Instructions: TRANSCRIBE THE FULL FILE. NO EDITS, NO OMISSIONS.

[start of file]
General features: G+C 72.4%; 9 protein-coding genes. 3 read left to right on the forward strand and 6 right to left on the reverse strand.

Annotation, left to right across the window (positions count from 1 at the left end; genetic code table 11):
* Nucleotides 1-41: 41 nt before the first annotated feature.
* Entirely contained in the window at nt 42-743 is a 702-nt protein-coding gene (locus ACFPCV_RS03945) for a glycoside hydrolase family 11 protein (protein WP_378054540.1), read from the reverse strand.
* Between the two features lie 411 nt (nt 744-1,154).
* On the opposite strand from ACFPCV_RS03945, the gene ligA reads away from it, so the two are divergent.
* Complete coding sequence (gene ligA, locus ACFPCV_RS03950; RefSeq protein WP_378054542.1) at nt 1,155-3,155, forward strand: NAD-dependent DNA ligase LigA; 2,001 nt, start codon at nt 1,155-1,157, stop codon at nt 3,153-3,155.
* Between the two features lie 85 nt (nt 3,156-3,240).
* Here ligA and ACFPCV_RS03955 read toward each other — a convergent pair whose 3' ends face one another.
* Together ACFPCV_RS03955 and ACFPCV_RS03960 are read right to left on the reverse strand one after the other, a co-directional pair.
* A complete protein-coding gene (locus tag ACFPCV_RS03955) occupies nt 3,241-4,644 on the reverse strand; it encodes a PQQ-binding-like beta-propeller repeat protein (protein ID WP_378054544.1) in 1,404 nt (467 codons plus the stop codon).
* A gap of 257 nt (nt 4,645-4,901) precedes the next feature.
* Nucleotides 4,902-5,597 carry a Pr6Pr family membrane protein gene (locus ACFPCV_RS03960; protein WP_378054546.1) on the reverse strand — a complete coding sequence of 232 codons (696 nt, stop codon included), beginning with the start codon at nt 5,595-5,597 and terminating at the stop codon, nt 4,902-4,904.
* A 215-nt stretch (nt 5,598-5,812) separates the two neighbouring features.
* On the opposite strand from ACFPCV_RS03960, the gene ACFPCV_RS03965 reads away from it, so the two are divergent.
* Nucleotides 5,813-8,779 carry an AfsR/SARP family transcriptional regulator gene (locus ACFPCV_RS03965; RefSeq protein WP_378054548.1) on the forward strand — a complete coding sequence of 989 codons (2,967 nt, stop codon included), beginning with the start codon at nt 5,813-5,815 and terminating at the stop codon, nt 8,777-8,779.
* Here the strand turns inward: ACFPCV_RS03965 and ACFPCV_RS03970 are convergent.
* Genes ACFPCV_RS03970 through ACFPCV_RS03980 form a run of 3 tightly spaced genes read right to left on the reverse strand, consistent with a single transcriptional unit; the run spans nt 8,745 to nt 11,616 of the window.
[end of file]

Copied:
General features: G+C 72.4%; 9 protein-coding genes. 3 read left to right on the forward strand and 6 right to left on the reverse strand.

Annotation, left to right across the window (positions count from 1 at the left end; genetic code table 11):
* Nucleotides 1-41: 41 nt before the first annotated feature.
* Entirely contained in the window at nt 42-743 is a 702-nt protein-coding gene (locus ACFPCV_RS03945) for a glycoside hydrolase family 11 protein (protein WP_378054540.1), read from the reverse strand.
* Between the two features lie 411 nt (nt 744-1,154).
* On the opposite strand from ACFPCV_RS03945, the gene ligA reads away from it, so the two are divergent.
* Complete coding sequence (gene ligA, locus ACFPCV_RS03950; RefSeq protein WP_378054542.1) at nt 1,155-3,155, forward strand: NAD-dependent DNA ligase LigA; 2,001 nt, start codon at nt 1,155-1,157, stop codon at nt 3,153-3,155.
* Between the two features lie 85 nt (nt 3,156-3,240).
* Here ligA and ACFPCV_RS03955 read toward each other — a convergent pair whose 3' ends face one another.
* Together ACFPCV_RS03955 and ACFPCV_RS03960 are read right to left on the reverse strand one after the other, a co-directional pair.
* A complete protein-coding gene (locus tag ACFPCV_RS03955) occupies nt 3,241-4,644 on the reverse strand; it encodes a PQQ-binding-like beta-propeller repeat protein (protein ID WP_378054544.1) in 1,404 nt (467 codons plus the stop codon).
* A gap of 257 nt (nt 4,645-4,901) precedes the next feature.
* Nucleotides 4,902-5,597 carry a Pr6Pr family membrane protein gene (locus ACFPCV_RS03960; protein WP_378054546.1) on the reverse strand — a complete coding sequence of 232 codons (696 nt, stop codon included), beginning with the start codon at nt 5,595-5,597 and terminating at the stop codon, nt 4,902-4,904.
* A 215-nt stretch (nt 5,598-5,812) separates the two neighbouring features.
* On the opposite strand from ACFPCV_RS03960, the gene ACFPCV_RS03965 reads away from it, so the two are divergent.
* Nucleotides 5,813-8,779 carry an AfsR/SARP family transcriptional regulator gene (locus ACFPCV_RS03965; RefSeq protein WP_378054548.1) on the forward strand — a complete coding sequence of 989 codons (2,967 nt, stop codon included), beginning with the start codon at nt 5,813-5,815 and terminating at the stop codon, nt 8,777-8,779.
* Here the strand turns inward: ACFPCV_RS03965 and ACFPCV_RS03970 are convergent.
* Genes ACFPCV_RS03970 through ACFPCV_RS03980 form a run of 3 tightly spaced genes read right to left on the reverse strand, consistent with a single transcriptional unit; the run spans nt 8,745 to nt 11,616 of the window.